One common American decision-making style is based on the idea that decisions should be made at the lowest possible level of the organization. This allows executives to delegate smaller details and concentrate on the most important decisions. For this to work, each person’s role and scope of authority must be clearly defined. In some companies, managers may make decisions up to a set dollar amount without getting approvals from above. It is a top-down system. Decisions made from above are implemented whether or not employees at lower levels have been consulted. Decisions can be made quickly and rolled down through the organization.
<Japanese Style of decision-making>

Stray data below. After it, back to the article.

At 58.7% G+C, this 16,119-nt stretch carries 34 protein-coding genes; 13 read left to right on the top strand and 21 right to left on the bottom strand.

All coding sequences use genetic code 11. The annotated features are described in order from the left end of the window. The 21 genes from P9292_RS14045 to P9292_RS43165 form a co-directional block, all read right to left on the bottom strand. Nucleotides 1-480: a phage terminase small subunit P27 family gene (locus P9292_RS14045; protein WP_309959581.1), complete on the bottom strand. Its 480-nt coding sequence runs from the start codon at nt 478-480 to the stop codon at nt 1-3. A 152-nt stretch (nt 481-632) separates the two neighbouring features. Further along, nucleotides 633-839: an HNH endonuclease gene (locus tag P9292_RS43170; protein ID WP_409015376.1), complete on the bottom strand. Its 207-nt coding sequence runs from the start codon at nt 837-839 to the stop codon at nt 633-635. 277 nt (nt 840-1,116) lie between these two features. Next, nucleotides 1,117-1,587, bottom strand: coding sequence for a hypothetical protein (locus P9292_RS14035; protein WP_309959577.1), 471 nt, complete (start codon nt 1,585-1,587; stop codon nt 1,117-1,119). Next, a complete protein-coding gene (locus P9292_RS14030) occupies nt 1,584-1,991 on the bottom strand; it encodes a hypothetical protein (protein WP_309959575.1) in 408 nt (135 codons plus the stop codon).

In contrast, Japanese companies have a more holistic system of decision-making. A decision is made after consultation among a large number of people who are concerned with the outcome of the decision and will be responsible for its implementation. Getting buy-in from everyone is necessary; leaving parties out of the decision-making process can have disastrous consequences. This consultative process, called nemawashi, can take a lot of time. Japanese managers are impressed at the way Americans seem to be able to make decisions quickly and easily.